Feature Article, Vol. III, No. 2



Circus Sarasota Has Become The Circus Arts Conservatory, and Steve Smith is its New Creative Director.

A little over a year ago Steve Smith was sitting alone in a log cabin somewhere in the wilderness of Idaho.   His only companion was a word processor.  Having been on the road more or less for forty years he was exhausted and totally spent.  Touring a one man show and serving as your own stage manager, booking agent, wardrobe master, lighting technician, and  travel consultant can do that to you after all those years.  Tired he may have been, but not finished.  There was still something he wanted to do: write another show for himself so he could take it out and be all those things once more.  It turned out not to be a clown show.  It came to be called Finishing Touches, and it was the story of his life’s journey.  A few months ago that show was put on a back burner.  He had gotten another offer.  It came from Pedro Reis, who asked him to be the creative director of what was then still called Circus Sarasota but has since morphed into the Circus Arts Conservatory.

When I visited him in his office in the Sailor Circus building in Sarasota, the glow of the  computer provided the only illumination, Steve being adverse to incandescent lighting.  But the computer provided more than illumination.  On its screen was a spread sheet that somehow managed to make some sense of the various talents of  the one hundred or so students involved in  what has come to be called the Sailor Circus Academy, in another of the significant name changes involving the organization founded by Pedro Reis and Dolly Jacobs.   Sailor Circus Academy, Steve quickly points out, is his main focus at the present time.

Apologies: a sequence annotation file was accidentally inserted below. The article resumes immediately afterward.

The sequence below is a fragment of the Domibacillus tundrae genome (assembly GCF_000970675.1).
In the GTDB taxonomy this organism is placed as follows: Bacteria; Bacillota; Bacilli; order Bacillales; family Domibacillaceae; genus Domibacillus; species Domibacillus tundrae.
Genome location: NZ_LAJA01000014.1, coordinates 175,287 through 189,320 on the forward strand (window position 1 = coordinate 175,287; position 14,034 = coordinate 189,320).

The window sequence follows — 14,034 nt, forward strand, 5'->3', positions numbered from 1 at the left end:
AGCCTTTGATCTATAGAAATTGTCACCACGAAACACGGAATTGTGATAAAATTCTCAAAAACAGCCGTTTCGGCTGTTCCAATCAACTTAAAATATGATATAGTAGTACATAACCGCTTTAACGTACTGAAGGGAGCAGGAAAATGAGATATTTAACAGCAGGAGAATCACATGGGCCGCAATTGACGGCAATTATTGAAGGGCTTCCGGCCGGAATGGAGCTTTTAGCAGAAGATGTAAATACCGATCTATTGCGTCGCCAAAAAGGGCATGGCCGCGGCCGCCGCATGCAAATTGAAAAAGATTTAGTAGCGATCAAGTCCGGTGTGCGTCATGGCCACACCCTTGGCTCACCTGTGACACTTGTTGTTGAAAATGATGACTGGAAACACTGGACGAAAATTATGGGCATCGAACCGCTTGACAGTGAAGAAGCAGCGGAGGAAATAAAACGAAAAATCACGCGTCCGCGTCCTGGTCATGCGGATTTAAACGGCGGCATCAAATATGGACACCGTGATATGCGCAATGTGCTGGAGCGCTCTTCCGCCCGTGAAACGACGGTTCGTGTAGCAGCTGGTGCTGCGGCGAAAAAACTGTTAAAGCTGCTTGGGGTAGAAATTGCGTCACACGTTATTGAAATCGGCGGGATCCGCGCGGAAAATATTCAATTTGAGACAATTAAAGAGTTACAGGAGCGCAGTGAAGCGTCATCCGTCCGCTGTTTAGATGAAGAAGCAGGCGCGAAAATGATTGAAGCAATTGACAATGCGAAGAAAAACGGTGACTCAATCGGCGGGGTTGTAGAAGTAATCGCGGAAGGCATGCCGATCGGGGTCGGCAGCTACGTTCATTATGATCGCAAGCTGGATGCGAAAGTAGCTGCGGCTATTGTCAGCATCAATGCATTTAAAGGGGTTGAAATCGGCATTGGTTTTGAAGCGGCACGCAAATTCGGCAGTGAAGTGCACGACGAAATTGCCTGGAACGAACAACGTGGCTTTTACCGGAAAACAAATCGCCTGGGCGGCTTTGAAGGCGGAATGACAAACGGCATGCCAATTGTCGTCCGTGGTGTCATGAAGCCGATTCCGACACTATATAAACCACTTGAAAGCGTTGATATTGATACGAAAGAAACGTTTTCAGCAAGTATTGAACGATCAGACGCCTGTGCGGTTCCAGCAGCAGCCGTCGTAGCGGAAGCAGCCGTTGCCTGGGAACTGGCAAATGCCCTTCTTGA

The sixty-five year old youth circus was recently the recipient of a brand new, sophisticated lighting system for its unique home.  It arrived in time to be used in the academy’s recent holiday show, and its effect was nothing short of transformative.  “It raised the bar,” Steve says.  Not only insofar as  production values are concerned, “but in the expectations from our audiences and our student artists”  who were suddenly able to see, as they never could before, the potential to which  they and their work could aspire .  The staff could talk about professionalism until they were out of breath, but now suddenly the young artists could see what that meant, and they had a greater sense of their own responsibility.  “That’s what we are trying to do with every element,” Steve says.